Nova Scotia

Minister rejects Kings County farmland rezoning

An application to rezone 153 acres of farmland in Kings County, N.S., to allow development is turned down.

An application to rezone 153 acres of farmland in Kings County, N.S., to allow development has been turned down.

In a release, Service Nova Scotia and Municipal Relations Minister John MacDonell announced his decision to turn down the municipality's application to rezone the agricultural land between Greenwich and Wolfville from agricultural to residential and commercial.

The release said the application was rejected because MacDonnell was not satisfied that the municipality had a pressing need to develop the protected agricultural land.

"While I am satisfied by the municipality's explanation that they would do all that was necessary to protect the Town of Wolfville's drinking water supply, there was no demonstrated pressing need for development of this protected agricultural land," MacDonell said in a news release on Wednesday.

The proposal had sparked opposition, including an online petition from the group No Farms, No Food. The group said it would contemplate legal action if the province approved the re-zoning.

News that the proposal was turned down was welcomed by Tom Cosman, the owner of Cosman and Whidden Honey Limited and a resident who had been opposing the rezoning.

"We're absolutely delighted," he told CBC News.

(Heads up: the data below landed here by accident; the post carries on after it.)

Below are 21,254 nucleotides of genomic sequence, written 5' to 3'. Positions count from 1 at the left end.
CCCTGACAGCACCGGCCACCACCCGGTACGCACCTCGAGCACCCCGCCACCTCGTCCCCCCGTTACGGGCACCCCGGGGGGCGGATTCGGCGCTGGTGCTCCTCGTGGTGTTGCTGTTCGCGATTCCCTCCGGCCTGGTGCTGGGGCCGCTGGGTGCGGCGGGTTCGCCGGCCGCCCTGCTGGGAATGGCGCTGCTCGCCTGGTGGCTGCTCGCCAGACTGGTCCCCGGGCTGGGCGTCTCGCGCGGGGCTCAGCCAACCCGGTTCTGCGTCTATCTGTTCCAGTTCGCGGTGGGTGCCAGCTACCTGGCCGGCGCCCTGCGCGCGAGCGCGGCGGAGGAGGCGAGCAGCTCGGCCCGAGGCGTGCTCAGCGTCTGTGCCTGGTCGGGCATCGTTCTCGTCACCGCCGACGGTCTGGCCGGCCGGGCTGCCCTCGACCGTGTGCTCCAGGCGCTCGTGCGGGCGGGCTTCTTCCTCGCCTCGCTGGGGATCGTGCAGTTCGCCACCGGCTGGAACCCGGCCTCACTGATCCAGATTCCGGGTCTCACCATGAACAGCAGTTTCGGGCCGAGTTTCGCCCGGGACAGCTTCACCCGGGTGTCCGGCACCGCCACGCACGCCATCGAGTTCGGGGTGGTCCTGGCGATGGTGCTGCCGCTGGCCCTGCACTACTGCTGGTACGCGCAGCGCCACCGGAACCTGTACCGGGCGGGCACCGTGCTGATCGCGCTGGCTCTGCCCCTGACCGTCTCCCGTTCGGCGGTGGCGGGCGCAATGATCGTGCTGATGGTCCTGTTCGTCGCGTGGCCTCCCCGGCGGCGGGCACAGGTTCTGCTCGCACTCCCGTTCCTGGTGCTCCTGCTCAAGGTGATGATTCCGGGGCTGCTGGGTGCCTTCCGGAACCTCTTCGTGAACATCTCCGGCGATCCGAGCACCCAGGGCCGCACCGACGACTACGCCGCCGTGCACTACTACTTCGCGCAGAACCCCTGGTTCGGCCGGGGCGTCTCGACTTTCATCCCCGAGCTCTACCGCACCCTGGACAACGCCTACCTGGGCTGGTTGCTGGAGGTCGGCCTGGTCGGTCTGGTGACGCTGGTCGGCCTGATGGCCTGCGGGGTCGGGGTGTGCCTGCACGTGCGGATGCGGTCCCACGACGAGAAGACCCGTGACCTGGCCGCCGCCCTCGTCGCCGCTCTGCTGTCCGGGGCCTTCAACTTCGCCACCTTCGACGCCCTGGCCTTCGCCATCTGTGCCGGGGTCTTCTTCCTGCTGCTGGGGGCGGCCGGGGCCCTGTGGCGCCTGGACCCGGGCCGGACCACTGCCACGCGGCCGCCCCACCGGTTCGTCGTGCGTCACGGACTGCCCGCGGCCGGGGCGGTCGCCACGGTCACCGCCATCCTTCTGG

"I think it was a wise decision that's protected land that has been feeding families and employing people for 330 years in Kings County."

Municipalities are required to preserve valuable farmland where reasonable. Last month, Kings County councillors voted six to five in favour of rezoning — a decision that was received with a chorus of boos from opponents of the plan.

Peter Elderkin was one of five farmers who had requested the rezoning and had argued that the number of farmers willing to try to make a living off the Annapolis Valley's fertile agricultural land is dwindling.

On Wednesday, he said people are happy the process has concluded, even though he's not happy about the provincial government's decision.

"We've been sitting on pins and needles for the last few weeks just waiting for the minister's decision. I'm not happy with the decision. I'm concerned about it," Elderkin said Wednesday.

"We've never had to survive without being able to change and that's going to be a very big learning curve for every farmer."

Elderkin said he will not appeal the decision.

MacDonell said the province will consider any future applications from municipalities for rezoning as long as the application clearly demonstrates the need for the additional land.